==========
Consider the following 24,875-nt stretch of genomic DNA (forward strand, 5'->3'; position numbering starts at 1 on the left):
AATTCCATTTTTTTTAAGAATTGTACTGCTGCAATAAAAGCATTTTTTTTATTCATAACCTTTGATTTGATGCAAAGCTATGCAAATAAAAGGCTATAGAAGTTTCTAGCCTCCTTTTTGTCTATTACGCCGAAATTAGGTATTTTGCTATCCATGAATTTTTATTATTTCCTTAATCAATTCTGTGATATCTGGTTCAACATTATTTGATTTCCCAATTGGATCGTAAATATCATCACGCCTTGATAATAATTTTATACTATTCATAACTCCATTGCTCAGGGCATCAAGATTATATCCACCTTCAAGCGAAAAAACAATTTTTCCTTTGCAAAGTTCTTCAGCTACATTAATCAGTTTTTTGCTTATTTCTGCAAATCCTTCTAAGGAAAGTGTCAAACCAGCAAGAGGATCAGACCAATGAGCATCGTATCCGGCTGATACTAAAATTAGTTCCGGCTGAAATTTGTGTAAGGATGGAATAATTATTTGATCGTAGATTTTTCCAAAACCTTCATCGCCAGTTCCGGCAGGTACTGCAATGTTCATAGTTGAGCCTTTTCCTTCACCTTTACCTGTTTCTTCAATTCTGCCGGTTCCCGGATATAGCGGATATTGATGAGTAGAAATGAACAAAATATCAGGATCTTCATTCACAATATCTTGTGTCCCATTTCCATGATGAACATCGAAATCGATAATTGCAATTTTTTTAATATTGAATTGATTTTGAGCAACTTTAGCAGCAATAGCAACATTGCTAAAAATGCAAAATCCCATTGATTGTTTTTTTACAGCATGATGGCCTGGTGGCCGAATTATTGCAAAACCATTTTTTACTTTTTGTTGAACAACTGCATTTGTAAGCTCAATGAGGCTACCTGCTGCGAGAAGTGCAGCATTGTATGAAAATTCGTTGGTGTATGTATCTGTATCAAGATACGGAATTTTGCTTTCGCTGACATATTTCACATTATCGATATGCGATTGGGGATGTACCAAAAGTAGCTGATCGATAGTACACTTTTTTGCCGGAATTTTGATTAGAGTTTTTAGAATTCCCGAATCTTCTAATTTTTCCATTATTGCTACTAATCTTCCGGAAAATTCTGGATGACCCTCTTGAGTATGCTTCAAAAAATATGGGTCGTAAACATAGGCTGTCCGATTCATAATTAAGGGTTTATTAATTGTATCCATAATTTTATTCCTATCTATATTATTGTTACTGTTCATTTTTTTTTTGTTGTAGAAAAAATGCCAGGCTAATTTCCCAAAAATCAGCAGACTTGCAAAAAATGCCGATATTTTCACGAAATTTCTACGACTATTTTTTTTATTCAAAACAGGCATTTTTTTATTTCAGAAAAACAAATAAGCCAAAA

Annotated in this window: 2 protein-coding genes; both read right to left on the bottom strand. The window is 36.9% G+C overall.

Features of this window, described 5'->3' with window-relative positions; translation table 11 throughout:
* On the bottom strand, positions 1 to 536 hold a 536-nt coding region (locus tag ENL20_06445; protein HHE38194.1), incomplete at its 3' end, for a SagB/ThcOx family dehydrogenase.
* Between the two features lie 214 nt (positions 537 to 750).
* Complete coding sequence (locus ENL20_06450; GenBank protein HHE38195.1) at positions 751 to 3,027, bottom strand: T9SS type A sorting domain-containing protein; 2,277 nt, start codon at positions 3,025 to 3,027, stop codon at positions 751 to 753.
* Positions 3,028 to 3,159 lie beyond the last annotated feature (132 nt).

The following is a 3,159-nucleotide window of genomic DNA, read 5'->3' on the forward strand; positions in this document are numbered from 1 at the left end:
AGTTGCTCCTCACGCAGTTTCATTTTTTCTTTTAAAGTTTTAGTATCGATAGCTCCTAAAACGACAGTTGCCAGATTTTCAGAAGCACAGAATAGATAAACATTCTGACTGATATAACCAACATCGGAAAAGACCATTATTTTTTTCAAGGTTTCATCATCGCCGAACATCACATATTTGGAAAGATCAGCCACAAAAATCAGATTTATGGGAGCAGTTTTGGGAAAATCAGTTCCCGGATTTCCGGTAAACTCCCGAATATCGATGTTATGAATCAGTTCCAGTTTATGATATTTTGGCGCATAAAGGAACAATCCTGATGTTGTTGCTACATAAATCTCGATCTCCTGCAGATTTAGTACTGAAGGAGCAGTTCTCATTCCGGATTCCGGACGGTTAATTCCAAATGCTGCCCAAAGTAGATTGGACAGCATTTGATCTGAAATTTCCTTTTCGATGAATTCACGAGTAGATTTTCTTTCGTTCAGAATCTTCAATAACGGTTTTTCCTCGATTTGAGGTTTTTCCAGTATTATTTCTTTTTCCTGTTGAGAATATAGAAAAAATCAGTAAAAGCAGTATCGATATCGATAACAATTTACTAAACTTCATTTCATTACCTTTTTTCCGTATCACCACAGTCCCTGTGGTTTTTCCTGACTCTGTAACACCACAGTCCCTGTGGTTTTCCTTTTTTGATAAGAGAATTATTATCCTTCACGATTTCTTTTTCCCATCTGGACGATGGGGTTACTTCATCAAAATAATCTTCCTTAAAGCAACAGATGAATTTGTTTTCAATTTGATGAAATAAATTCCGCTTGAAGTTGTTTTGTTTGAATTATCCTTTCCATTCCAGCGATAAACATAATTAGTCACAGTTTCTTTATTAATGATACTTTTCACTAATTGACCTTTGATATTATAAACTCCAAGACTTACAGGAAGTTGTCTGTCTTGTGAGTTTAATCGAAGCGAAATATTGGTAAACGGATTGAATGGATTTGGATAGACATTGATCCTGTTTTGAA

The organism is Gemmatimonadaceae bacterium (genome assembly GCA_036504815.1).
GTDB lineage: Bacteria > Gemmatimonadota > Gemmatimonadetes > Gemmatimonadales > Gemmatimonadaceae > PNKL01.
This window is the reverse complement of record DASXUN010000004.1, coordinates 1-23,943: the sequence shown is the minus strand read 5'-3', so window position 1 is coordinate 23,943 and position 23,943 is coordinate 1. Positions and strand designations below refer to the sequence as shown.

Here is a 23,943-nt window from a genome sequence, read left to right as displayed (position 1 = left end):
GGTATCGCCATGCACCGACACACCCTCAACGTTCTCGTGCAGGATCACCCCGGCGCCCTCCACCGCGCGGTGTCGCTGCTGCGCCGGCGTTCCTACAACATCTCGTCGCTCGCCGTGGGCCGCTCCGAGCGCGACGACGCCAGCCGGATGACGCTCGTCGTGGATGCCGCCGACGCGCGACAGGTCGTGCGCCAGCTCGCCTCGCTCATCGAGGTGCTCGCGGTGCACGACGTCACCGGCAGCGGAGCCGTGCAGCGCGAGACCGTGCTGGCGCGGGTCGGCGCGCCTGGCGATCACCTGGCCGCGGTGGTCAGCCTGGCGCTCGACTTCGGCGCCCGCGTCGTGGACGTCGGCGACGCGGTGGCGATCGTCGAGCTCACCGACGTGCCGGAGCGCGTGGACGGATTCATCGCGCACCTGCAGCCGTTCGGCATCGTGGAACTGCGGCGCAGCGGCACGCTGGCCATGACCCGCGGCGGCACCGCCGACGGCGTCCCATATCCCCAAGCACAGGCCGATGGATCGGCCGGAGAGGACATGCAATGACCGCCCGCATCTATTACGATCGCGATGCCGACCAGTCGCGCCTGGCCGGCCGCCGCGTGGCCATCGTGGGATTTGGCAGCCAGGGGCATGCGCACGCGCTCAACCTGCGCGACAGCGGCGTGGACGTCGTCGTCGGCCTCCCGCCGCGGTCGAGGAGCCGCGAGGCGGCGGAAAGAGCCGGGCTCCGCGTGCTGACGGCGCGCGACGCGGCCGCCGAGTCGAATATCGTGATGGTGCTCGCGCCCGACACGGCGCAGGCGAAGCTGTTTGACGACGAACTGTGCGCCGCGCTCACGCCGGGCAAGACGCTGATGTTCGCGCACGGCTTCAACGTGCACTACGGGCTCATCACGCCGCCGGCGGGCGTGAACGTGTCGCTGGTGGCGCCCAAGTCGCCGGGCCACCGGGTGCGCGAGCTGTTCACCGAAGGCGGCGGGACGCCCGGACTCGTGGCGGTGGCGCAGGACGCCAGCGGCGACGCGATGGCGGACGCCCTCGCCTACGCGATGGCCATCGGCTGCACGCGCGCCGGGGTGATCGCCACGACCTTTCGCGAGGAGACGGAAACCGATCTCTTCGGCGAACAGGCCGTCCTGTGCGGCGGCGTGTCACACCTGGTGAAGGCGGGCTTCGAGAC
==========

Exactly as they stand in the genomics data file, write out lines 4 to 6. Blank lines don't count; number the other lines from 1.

Features of this window, described 5'->3' with window-relative positions; translation table 11 throughout:
* On the bottom strand, positions 1 to 536 hold a 536-nt coding region (locus tag ENL20_06445; protein HHE38194.1), incomplete at its 3' end, for a SagB/ThcOx family dehydrogenase.
* Between the two features lie 214 nt (positions 537 to 750).